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Leon P. J. Stawasz, WWII prisoner-of-war, FDA inspector

Feb. 17, 1923 – Jan. 12, 2016

Leon Peter J. Stawasz, a World War II prisoner of war and a retired inspector for the U.S. Food and Drug Administration, died Jan. 12 in Scarborough, Maine, where he had lived in the Veterans Home since August. He was 92.

Born in Syracuse, the son of Polish immigrants and the seventh of 10 children, he originally wanted to join the Polish army after he graduated from Blodgett Vocational High School in Syracuse in 1941. Instead, he spent a year as a sheet metal worker before he was drafted in 1943, assigned to the Army Air Forces and sent to gunnery school.

He was deployed to the Eighth Air Force in England, where he was a tail gunner in B-17 bombers and took part in the D-Day Invasion. A month later, on his 13th mission, his plane was shot down over France.

After his capture, all he would tell the interrogating officer was his name, rank and serial number. Frustrated, the Nazi made a derogatory remark about President Franklin D. Roosevelt. Mr. Stawasz responded with a similar remark about German Chancellor Adolf Hitler.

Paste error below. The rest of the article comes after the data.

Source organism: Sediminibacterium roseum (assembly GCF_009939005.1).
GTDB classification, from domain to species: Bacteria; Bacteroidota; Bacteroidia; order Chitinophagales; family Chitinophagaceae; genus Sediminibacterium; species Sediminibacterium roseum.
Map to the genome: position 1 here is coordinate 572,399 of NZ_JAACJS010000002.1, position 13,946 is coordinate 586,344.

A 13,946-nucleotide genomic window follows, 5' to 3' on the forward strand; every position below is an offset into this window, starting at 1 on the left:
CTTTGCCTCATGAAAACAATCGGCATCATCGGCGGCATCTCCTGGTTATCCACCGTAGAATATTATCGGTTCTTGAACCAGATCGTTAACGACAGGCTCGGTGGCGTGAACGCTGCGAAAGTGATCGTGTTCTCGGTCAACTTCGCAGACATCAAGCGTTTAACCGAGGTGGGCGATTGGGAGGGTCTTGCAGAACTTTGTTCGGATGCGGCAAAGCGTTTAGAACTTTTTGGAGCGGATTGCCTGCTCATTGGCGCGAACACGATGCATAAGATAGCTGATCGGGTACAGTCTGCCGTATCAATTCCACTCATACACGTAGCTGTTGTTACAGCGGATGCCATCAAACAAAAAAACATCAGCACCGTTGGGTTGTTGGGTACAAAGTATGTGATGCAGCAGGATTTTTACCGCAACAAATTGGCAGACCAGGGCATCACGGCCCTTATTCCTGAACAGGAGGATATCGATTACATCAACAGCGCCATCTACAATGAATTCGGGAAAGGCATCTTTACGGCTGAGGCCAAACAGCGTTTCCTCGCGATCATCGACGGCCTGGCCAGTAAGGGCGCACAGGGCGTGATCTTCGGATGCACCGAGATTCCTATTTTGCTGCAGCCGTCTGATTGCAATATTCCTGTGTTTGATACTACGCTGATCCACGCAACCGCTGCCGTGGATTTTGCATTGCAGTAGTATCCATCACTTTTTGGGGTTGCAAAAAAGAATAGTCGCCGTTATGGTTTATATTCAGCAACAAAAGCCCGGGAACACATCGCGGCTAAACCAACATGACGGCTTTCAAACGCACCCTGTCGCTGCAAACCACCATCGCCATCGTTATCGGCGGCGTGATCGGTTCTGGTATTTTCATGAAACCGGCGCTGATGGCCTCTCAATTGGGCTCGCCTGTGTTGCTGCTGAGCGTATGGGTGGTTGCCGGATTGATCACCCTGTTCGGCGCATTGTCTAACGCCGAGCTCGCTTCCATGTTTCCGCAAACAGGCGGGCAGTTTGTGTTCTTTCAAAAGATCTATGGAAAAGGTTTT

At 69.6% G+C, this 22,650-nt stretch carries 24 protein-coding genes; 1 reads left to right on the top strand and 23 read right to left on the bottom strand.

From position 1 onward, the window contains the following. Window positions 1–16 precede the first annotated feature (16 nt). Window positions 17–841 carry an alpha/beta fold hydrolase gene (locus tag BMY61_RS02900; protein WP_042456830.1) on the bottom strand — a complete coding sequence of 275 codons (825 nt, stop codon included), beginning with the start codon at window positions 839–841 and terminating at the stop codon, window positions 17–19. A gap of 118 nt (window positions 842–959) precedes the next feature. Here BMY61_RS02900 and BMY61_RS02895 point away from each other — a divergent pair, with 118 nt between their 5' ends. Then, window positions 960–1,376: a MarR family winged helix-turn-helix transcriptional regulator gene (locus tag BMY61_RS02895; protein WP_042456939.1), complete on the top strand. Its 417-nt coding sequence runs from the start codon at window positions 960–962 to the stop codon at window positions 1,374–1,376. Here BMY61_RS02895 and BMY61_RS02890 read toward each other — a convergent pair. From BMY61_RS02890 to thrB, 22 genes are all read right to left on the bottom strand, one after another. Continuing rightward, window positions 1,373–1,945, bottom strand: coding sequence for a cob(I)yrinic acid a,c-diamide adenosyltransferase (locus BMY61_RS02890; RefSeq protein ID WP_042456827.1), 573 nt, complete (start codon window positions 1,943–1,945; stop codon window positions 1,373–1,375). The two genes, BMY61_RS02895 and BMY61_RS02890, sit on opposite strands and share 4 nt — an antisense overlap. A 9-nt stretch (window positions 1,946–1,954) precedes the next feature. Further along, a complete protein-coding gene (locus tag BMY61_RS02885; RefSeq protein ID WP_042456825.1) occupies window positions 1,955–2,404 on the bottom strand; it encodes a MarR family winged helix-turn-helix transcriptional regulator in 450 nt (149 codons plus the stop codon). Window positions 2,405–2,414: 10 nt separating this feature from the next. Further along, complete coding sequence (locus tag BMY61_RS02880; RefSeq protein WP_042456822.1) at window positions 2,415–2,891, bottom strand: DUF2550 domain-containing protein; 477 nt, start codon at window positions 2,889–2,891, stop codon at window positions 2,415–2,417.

“The German pulled out his pistol and fiercely placed it on my temple,” he recalled in a memoir. “Luckily for me, a Luftwaffe officer was there, working on paperwork, and he said, ‘Nein, nein, nein.’ You could tell the guy really wanted to shoot me, but he had to listen to his officer. That’s how I got away with saying, ‘**** on Hitler,’ in the middle of the war. My only punishment was being locked in the latrine.”

He kept a diary, writing on cigarette paper, during his 10 months in captivity. Held primarily in a POW camp in what is now Poland, he suffered frostbitten toes and his weight dropped from 150 pounds to 95.

After a 90-day forced march through Germany, he was liberated by British soldiers in May 1945.

Returning from service, he attended Syracuse University, graduating with a bachelor’s degree in zoology in 1953.

Mr. Stawasz became an inspector for the U.S. Food and Drug Administration and moved to Buffalo in the late 1950s.

A longtime Cheektowaga resident, he retired in 1983 and moved to Maine in 2006. He was grand marshal of the Veterans Day parade in Portland, Maine, in 2014.

His wife of 26 years, the former Anne E. Zajac, died in 1982.

Survivors include two sons, John and Leon Peter; daughters, Carolyn Gandy, Anne Marie Kostecki, Rebecca Sparacino and Dr. Donna; six grandchildren and one great-granddaughter.

A Mass of Christian Burial will be offered at 9:30 a.m. Feb. 13 in Blessed Sacrament Catholic Church, 263 Claremont Ave., Town of Tonawanda.